I won’t ever be living this experience again. That really hit home with me today. I know I’ve said it a couple times before, but there will be no returning to my study abroad fall semester in Alcalá de Henares, Spain. The life that I’ve built here will be gone in a couple weeks, and I’ll return to (an equally wonderful and amazing, don’t get me wrong) life in the US. It’s a weird notion to finally come to terms with. It’s almost like as soon as you finally settle into your new habits, you realize that the time is ticking on how long they will last for. Words can’t even begin to describe how thankful I am for the time I’ve spent here, and even more for the life I’m going back to. I feel so blessed to have both: such a once-in-a-lifetime experience here in Spain and yet a life filled with people I love so much back in the States I can’t wait to get home to it. I feel like that’s a very apt sentiment as the other day was Thanksgiving, but let me back track and give some background as to what prompted this realization.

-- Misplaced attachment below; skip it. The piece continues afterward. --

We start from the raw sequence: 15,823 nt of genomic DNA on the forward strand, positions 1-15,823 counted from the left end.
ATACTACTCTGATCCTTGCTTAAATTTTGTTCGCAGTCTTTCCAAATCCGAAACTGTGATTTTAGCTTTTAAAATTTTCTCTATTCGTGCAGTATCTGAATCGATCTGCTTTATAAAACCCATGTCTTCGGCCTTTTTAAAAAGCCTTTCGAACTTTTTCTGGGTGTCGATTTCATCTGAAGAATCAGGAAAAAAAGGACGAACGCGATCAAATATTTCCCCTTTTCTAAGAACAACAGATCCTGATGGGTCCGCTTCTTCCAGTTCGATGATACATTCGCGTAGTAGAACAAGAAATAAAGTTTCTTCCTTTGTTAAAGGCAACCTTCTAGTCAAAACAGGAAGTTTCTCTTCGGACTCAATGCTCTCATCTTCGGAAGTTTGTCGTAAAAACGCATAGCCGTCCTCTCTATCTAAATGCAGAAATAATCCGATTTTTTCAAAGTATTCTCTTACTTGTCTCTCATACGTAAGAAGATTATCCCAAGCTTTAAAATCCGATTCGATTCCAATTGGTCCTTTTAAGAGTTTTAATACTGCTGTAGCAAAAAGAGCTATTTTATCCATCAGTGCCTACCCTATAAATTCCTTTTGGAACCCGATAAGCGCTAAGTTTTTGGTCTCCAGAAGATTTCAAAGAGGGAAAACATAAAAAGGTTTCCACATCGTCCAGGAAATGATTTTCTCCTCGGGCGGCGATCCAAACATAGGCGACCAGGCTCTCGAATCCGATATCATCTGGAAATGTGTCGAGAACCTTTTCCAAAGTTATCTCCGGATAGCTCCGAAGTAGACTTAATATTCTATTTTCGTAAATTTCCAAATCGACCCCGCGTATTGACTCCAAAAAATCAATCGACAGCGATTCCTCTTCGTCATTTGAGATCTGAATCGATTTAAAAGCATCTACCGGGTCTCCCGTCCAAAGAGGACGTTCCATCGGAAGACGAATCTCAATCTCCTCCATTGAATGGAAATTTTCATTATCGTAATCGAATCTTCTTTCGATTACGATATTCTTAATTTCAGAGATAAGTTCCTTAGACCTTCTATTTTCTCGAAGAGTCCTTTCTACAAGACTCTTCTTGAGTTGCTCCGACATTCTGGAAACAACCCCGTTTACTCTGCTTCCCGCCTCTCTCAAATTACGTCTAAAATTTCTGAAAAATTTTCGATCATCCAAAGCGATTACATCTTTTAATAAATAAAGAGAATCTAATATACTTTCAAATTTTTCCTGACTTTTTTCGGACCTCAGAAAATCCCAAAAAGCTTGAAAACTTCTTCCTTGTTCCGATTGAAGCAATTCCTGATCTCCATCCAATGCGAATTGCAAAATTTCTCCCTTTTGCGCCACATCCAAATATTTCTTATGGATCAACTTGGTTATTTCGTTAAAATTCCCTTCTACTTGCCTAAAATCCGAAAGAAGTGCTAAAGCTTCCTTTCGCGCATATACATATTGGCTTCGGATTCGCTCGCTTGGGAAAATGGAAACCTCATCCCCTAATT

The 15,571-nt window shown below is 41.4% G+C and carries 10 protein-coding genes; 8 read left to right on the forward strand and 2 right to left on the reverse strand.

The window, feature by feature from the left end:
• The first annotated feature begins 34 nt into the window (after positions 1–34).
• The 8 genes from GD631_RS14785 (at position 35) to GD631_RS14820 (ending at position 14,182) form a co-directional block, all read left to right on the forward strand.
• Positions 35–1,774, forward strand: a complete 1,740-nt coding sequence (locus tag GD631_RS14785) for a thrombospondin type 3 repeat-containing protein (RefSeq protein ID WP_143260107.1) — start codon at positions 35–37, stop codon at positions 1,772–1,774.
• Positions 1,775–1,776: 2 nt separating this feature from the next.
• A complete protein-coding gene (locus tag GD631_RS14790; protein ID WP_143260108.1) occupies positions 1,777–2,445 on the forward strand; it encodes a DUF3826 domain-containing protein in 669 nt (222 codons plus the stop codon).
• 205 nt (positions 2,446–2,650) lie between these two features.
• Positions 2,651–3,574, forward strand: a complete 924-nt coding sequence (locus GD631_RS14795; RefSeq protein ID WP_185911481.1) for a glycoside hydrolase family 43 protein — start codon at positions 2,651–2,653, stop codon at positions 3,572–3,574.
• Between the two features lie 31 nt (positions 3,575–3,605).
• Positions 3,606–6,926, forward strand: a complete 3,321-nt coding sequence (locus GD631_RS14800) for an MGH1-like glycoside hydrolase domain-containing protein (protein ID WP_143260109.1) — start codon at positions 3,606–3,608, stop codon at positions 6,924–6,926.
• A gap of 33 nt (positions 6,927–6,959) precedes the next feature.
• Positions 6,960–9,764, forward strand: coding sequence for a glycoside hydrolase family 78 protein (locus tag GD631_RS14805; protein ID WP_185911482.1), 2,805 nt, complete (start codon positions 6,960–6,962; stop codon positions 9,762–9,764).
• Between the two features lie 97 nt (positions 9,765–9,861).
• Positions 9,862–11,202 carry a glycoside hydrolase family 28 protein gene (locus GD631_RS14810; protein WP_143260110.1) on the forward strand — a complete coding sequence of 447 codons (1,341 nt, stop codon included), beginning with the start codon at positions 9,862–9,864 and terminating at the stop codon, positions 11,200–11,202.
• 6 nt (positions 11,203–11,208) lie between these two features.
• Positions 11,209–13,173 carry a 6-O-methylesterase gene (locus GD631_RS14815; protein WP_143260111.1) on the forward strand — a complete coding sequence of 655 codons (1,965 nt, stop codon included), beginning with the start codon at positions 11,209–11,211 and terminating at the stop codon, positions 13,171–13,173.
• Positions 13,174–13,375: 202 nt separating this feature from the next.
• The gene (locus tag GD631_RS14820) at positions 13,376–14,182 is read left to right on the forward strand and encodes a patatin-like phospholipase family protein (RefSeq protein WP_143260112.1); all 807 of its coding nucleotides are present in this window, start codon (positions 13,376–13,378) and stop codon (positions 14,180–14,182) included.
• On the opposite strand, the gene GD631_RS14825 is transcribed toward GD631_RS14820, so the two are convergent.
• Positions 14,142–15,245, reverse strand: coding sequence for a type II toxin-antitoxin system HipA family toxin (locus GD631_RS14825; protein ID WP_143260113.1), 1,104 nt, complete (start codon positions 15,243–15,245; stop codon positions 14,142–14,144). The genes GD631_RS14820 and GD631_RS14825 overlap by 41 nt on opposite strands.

Today was my final day of tutoring with the kids I’ve been helping with English since September. If I’m completely honest, I was excited about it. I love the kids, and I always have a fun time once I get to the lessons, but it could be kind of a hassle having to hop on the bus after classes to go teach lessons and not getting home until closer to 7:00 that night to start my homework and whatever else I had to do that night. A couple weeks ago, as I looked at my schedule for the upcoming final weeks, I realized that I honestly don’t have time to give lessons after this week between all of the final projects and presentations and exams and well, everything, hah. So, I told the parents that today would be my last day. Well, it hit me as I was walking down the stairs after I finished my lessons with the first two kids (before I move on to another house) that I wouldn’t be doing this again. When I got down the stairs, Kristina (the mom of the kids) gave me a present of ferreo rochers, which she had no way of knowing are my absolute hands down favorite candy in the world. I usually only eat them on special occasions like my birthday or Christmas. And suddenly, I was hit with a thousand sentiments at a time- that I wanted to say thank you for giving me my favorite candy, thank you for your kindness, than you for letting me teach your kids, and even more thank you for being part of the amazing experience I’ve had here. And, before I knew it, I was thanking her in the most eloquent words in Spanish I could muster up. In that moment, I could speak Spanish like I’d spoken it my entire life. I wasn’t worrying about my grammatical errors or if I had sufficient vocabulary to express what sentence I wanted to say. I wasn’t translating my feelings into English and then into Spanish. No, I just spoke the wonderful feelings I had in the only language she would understand, and thusly it came across in beautifully spoken Spanish. I can’t express how great that moment was. All of a sudden everything made sense- the reason I’m here, the language I’ve been working on tirelessly for weeks, my life, everything. That simple moment was one of my greatest accomplishments here in Spain.